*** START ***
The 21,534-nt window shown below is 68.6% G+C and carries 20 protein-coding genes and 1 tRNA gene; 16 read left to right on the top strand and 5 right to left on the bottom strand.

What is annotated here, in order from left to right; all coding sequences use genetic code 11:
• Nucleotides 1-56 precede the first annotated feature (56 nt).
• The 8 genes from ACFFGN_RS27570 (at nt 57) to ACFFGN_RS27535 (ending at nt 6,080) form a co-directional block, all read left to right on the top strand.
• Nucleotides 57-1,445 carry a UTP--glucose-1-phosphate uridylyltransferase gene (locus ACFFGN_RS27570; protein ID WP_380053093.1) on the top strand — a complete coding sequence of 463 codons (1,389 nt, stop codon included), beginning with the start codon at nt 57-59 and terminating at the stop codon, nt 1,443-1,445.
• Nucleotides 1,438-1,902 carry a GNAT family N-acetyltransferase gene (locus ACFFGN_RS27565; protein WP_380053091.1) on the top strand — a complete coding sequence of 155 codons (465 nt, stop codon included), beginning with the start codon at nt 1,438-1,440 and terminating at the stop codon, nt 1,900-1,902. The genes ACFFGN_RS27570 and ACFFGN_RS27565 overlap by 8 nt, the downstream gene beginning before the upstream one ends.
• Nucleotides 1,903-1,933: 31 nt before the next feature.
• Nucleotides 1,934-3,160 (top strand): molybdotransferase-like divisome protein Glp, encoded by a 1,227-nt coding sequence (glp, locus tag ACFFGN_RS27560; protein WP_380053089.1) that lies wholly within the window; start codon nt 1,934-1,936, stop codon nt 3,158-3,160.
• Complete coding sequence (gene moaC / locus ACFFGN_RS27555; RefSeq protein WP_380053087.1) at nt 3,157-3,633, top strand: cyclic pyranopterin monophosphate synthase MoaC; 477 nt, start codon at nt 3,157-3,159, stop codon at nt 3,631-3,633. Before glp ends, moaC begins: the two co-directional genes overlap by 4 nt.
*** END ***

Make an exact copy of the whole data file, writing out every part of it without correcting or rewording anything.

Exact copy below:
The 21,534-nt window shown below is 68.6% G+C and carries 20 protein-coding genes and 1 tRNA gene; 16 read left to right on the top strand and 5 right to left on the bottom strand.

What is annotated here, in order from left to right; all coding sequences use genetic code 11:
• Nucleotides 1-56 precede the first annotated feature (56 nt).
• The 8 genes from ACFFGN_RS27570 (at nt 57) to ACFFGN_RS27535 (ending at nt 6,080) form a co-directional block, all read left to right on the top strand.
• Nucleotides 57-1,445 carry a UTP--glucose-1-phosphate uridylyltransferase gene (locus ACFFGN_RS27570; protein ID WP_380053093.1) on the top strand — a complete coding sequence of 463 codons (1,389 nt, stop codon included), beginning with the start codon at nt 57-59 and terminating at the stop codon, nt 1,443-1,445.
• Nucleotides 1,438-1,902 carry a GNAT family N-acetyltransferase gene (locus ACFFGN_RS27565; protein WP_380053091.1) on the top strand — a complete coding sequence of 155 codons (465 nt, stop codon included), beginning with the start codon at nt 1,438-1,440 and terminating at the stop codon, nt 1,900-1,902. The genes ACFFGN_RS27570 and ACFFGN_RS27565 overlap by 8 nt, the downstream gene beginning before the upstream one ends.
• Nucleotides 1,903-1,933: 31 nt before the next feature.
• Nucleotides 1,934-3,160 (top strand): molybdotransferase-like divisome protein Glp, encoded by a 1,227-nt coding sequence (glp, locus tag ACFFGN_RS27560; protein WP_380053089.1) that lies wholly within the window; start codon nt 1,934-1,936, stop codon nt 3,158-3,160.
• Complete coding sequence (gene moaC / locus ACFFGN_RS27555; RefSeq protein WP_380053087.1) at nt 3,157-3,633, top strand: cyclic pyranopterin monophosphate synthase MoaC; 477 nt, start codon at nt 3,157-3,159, stop codon at nt 3,631-3,633. Before glp ends, moaC begins: the two co-directional genes overlap by 4 nt.